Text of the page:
Apollo Magazine

Review: Kenneth Clark at Tate Britain

It won't pull in the crowds, but this niche exhibition rewards those who do visit

Kenneth Clark in 'Civilisation' (1969) Photo: BBC

Historians, curators and broadcasters are rarely made the subject of major art exhibitions. But Kenneth Clark’s (1903–83) renown is such that ‘Looking for Civilisation’, at Tate Britain until 10 August, does precisely that.

Born into exceptional privilege, Clark whiled away his adolescence collecting Hokusai woodcuts and making precocious copies of Aubrey Beardsley prints. The grandson of a textile magnate, he once stated that although others were richer than his parents ‘there can have been few who were idler’.

Under the tutelage of art world grandees Bernard Berenson and Roger Fry, the young Clark embarked on a career as an art historian. Although never reaching the scholarly heights of his mentors, Clark’s early work Leonardo da Vinci, represented here by three drawings from the Royal Collection, remains a standard text.

Clark’s meteoric rise saw him appointed director of the National Gallery aged just 30. Although he inherited an institution blighted by decades of neglect, Clark’s fruitful tenure saw the introduction of (long-overdue) electric lighting, a scientific department and the publication of new scholarly catalogues. He also steered the museum through the dark days of the Blitz with morale-boosting exhibitions and popular concerts.

However, this exhibition glosses over Clark’s ambivalent relationship with the museum. Some of his decisions were unpopular with his staff, and he resigned in 1945 to concentrate on writing. His most important acquisitions of the period are also, disappointingly, absent from the walls at Millbank. Instead of Bosch and Sassetta we have Paolo da San Leocadio’s Virgin and Child with Saints (c. 1495) – hardly a blockbuster – and Andrea Previtali’s Scenes from Tebaldeo’s Eclogues (1505), which Clark controversially attributed to Giorgione.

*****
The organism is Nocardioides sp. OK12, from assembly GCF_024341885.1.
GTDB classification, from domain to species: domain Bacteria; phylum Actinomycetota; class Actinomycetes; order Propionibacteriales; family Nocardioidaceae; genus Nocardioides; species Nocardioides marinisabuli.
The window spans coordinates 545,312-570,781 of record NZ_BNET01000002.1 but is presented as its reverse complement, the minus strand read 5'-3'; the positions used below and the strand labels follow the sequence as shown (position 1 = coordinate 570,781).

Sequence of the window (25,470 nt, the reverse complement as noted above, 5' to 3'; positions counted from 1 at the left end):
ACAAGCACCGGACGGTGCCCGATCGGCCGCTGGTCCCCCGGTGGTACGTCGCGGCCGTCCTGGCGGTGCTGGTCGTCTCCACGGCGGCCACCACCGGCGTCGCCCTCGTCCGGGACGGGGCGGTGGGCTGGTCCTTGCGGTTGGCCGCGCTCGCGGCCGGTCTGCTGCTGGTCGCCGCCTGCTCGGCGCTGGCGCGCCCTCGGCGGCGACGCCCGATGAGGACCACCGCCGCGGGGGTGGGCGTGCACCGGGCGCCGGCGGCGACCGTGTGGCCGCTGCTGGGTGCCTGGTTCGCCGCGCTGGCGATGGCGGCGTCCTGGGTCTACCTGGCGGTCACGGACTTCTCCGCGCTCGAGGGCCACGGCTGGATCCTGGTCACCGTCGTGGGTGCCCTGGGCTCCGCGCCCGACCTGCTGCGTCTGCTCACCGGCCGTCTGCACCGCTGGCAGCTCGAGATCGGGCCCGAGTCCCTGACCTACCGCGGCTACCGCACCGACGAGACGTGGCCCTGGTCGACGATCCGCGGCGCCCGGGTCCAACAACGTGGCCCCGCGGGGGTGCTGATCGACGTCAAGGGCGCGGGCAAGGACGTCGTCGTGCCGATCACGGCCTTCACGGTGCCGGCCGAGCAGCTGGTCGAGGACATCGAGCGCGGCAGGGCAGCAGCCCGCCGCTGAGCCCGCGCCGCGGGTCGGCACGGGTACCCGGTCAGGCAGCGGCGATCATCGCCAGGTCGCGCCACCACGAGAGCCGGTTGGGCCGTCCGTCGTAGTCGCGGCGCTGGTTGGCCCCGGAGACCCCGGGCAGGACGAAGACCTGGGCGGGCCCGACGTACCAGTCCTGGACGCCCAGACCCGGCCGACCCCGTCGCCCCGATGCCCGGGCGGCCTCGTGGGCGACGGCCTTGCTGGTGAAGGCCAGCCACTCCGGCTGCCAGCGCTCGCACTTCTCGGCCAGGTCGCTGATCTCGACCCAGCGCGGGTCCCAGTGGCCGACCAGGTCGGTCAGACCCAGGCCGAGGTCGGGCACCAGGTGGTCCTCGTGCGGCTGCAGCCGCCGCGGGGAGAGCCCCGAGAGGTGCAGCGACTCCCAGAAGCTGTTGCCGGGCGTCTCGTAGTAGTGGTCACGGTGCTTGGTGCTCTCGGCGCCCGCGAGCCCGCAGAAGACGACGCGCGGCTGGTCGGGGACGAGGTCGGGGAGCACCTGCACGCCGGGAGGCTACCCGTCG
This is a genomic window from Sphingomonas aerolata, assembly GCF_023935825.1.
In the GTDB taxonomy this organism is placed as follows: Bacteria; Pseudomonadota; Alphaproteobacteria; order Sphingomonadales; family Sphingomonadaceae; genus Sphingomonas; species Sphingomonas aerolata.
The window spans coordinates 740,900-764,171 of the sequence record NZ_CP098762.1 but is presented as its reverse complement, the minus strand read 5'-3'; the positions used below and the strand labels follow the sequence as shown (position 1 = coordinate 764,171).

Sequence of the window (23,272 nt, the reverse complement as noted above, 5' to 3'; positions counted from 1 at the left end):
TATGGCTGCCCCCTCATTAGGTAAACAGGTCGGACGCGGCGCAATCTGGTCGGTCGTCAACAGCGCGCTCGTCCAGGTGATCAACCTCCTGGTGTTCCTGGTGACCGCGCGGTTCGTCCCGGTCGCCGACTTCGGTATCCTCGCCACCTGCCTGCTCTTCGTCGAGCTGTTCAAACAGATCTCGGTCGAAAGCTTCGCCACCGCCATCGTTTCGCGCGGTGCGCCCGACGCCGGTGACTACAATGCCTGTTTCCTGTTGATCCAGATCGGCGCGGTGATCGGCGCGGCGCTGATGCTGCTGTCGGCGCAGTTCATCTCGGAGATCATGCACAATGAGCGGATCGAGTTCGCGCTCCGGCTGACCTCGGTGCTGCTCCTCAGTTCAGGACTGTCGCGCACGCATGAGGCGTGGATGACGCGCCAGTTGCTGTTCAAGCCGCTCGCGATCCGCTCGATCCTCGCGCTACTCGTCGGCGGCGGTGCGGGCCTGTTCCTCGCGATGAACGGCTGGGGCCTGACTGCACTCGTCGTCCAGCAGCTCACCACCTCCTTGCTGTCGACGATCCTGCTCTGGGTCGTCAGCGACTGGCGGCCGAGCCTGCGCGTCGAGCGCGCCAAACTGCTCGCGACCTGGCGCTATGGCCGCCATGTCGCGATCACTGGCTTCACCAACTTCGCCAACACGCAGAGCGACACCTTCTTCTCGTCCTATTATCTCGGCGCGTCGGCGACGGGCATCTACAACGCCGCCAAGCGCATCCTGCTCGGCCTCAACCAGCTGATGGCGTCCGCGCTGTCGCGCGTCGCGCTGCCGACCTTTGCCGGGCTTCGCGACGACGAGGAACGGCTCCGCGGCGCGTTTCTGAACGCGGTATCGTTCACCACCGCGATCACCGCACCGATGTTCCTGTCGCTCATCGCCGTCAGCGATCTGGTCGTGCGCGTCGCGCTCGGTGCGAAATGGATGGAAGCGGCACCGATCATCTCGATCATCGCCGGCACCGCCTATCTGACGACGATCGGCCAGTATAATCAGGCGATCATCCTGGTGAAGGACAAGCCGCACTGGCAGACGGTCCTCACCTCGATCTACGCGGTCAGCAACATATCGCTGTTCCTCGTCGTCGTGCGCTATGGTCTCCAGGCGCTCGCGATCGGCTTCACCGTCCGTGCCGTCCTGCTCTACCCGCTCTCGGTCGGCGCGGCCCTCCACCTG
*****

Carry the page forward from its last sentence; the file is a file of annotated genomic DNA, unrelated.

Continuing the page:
Coventry Cathedral (1940), John Piper © Crown Copyright, Manchester City Galleries

The best works here are those Clark collected for himself. Sometimes dismissed as a reactionary, he was a surprisingly diverse and progressive patron. Works by British modernists, such as Vanessa Bell’s Self-Portrait (c. 1958) or David Jones’ Petra im Rosenhag (1931) hung alongside Cézanne, Sidney Nolan and Giovanni Bellini at Saltwood, Clark’s Norman castle on the south coast.

Clark revelled in the collaborative aspects of patronage, becoming a particular champion of John Piper, Henry Moore and Graham Sutherland, who he dubbed the ‘New Romantics’. Clark commissioned many works from the group, including Piper’s Coventry Cathedral (1940) and Sutherland’s book cover for Landscape Into Art (1940). Unsurprisingly, given its present context, Clark’s contribution to British art is the most comprehensive and coherent aspect of this exhibition.

However, Clark is, of course, primarily remembered for his seminal TV series, Civilisation (1969). This dense and lavish production brought the western canon into the homes of millions. Although conservative, particularly when compared to John Berger’s equally iconic Ways of Seeing (1972), Clark’s genuine authority, unfaltering belief in the power of art and sincere desire to educate remains compelling viewing.

The wider public may not warm to this rather niche exhibition. The eclectic display and lack of major ‘masterpieces’ may well drive the crowds elsewhere. But those who venture in will be rewarded with an absorbing portrait of a man who profoundly shaped the British art establishment as we know it.

‘Kenneth Clark: Looking for Civilisation’ is at Tate Britain until 10 August.

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